MAY 02, 2018 05:33 PM PDT

Plants May Exhibit Underground Communication With Their Neighbors

Humans use speech as a form of communication with one another, and many animals exhibit unique vocalizations with the same influence. Plants, on the other hand, don’t make a peep; so how do they communicate with one another?

Some may be inclined to say that plants don’t communicate with one another at all, but according to a paper published in the journal PLOS ONE this week, researchers from the Swedish University of Agricultural Sciences have found otherwise.

Even the smallest touch above ground may trigger underground chemical communication between plants.

Image Credit: Elhakeem et al. (2018)

While plants don’t communicate with one another through the traditional sense of speaking and listening as people and animals do, plants do appear to discharge chemicals into the soil that can serve as signals for other plants residing nearby.

The plants’ roots are particularly important in this process. The plant secreting the chemicals into the soil does so via its own roots, while other plants nearby use their roots to detect and ‘understand’ the signals associated with particular chemical traces.

The discovery is not only fascinating, but it raises additional questions. Of those, it seems logical to ask what plants might be saying to one another with these chemical signals.

Study lead author Velemir Ninkovic asked this very same question, and to learn more, he and his colleagues performed various tests with corn seedlings to uncover more. After testing, it became apparent that there could be a link between the circumstances above ground and the chemical signals that get unleashed below.

"Our study demonstrated that changes induced by above ground mechanical contact between plants can affect below ground interactions, acting as cues in prediction of the future competitors," he said.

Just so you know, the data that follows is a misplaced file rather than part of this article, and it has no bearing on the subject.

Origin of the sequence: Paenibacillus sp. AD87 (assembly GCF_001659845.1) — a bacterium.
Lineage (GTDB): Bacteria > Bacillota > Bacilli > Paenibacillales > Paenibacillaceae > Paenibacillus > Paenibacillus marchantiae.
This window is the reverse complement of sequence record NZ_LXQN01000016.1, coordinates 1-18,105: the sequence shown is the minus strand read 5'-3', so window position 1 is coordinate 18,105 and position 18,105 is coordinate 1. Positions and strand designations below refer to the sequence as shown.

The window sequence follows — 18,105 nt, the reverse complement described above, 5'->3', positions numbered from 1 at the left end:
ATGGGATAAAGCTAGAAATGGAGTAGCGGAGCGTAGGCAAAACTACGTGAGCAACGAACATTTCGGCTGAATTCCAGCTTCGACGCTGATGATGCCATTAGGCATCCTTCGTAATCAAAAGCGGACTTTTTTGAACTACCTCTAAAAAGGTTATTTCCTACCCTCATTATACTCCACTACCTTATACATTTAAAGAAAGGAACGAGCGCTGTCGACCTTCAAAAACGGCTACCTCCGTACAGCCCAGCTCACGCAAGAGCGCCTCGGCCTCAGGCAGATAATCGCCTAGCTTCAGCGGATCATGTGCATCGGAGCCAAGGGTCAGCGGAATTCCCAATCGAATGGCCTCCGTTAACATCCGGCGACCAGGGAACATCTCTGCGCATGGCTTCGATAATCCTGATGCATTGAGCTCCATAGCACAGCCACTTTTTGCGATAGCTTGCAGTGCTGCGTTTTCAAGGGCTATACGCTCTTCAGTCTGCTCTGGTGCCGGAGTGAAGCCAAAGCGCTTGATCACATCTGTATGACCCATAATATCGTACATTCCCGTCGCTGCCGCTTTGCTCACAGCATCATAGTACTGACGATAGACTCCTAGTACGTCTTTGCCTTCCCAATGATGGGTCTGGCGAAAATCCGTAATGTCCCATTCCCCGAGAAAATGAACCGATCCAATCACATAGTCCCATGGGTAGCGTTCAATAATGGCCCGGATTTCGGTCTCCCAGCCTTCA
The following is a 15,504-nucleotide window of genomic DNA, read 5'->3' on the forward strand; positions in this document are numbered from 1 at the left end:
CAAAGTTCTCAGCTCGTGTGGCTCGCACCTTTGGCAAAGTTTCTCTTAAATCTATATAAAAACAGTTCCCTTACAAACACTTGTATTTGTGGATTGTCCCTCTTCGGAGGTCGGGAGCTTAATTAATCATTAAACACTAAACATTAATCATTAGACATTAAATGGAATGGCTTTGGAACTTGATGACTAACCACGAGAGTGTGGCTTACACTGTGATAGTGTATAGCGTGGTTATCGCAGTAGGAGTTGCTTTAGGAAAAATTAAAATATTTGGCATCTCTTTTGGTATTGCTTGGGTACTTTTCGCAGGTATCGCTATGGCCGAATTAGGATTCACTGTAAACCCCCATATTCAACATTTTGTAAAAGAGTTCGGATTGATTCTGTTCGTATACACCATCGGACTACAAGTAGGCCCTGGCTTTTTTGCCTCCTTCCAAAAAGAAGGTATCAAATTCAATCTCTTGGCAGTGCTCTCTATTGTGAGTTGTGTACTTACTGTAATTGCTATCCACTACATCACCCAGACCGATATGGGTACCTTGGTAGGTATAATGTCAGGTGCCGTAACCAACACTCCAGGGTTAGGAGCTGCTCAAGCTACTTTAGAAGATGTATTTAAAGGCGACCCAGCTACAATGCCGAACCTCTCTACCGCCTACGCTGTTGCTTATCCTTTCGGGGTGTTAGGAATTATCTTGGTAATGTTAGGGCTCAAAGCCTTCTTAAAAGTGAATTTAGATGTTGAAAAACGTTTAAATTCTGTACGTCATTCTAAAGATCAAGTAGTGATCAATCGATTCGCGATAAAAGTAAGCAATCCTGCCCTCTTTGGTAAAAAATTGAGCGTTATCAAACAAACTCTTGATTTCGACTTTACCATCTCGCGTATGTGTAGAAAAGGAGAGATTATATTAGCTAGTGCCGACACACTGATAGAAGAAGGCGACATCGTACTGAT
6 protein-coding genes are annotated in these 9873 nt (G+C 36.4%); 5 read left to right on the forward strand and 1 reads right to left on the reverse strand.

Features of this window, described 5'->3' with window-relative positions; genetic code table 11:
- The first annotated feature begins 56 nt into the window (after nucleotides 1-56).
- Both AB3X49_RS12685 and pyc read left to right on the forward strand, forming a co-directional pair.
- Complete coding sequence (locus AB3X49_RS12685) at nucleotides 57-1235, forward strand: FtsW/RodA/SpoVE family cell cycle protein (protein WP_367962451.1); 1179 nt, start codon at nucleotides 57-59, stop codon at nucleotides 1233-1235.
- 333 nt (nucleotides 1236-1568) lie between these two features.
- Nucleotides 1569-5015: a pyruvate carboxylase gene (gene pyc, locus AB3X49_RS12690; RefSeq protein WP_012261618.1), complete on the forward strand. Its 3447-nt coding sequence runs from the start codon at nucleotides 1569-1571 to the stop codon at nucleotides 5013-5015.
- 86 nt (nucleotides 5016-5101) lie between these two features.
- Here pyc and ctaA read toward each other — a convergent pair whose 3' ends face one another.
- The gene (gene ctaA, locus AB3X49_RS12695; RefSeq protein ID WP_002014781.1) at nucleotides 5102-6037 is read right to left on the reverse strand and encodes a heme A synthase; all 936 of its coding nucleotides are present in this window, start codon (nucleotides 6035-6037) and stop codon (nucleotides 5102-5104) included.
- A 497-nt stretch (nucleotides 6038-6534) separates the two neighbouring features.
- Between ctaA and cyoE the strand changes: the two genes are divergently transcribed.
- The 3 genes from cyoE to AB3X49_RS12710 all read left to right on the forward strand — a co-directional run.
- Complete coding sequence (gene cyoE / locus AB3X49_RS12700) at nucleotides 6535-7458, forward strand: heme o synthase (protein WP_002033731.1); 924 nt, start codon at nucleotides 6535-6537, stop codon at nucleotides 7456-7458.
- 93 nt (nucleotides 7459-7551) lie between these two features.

Related: Some plants sacrifice a portion of their roots to survive cold weather

As it would seem, the chemical signals could tell other plants whether they’re related or not, which may alert them to potential competition. They may also communicate stressful situations with other plants in an attempt to ensure survival.

The study only scratches the surface of the new idea, but future research could uncover more about the secrets that plants are whispering to one another underground.

Source: Phys.org

About the Author
  • Fascinated by scientific discoveries and media, Anthony found his way here at LabRoots, where he would be able to dabble in the two. Anthony is a technology junkie that has vast experience in computer systems and automobile mechanics, as opposite as those sound.
You May Also Like
SEP 15, 2019
Earth & The Environment
SEP 15, 2019
Say goodbye to male turtles
Male loggerhead turtle populations of Cape Verde are under particular threat of extinction due to the odd fact that the sex of a turtle hatchling is determ...
SEP 15, 2019
Plants & Animals
SEP 15, 2019
Why Are Shark Attacks on the Rise in Western Australia?
Many shark experts will tell you that shark attacks on humans are exceedingly rare and that sharks hardly want to interfere with humans because we aren&rsq...
SEP 15, 2019
Earth & The Environment
SEP 15, 2019
Littered Cigarette Butts are Harmful to Plants
What do you think of when you hear the words, "plastic pollution"? Beverage bottles, straws, and packaging are probably just a few items that com...
SEP 15, 2019
Plants & Animals
SEP 15, 2019
Can We Grow Plants on Mars?
If we were ever to send humans to Mars for a long-term or permanent visit, then it’d be essential that we develop some sort of renewable food source....
SEP 15, 2019
Microbiology
SEP 15, 2019
Harmful Algae Blooms Blamed for the Deaths of Several Pets
People and pet owners, especially in the Southeast but all across the nation are being warned to watch out for harmful algae blooms....
SEP 15, 2019
Plants & Animals
SEP 15, 2019
Squirrels Feel Safer When Birds Are Chirping in the Background
When you go for a walk at the local city park, you’re likely to see a high number of gray squirrels crawling in and out of trees. In some high-traffi...
Loading Comments...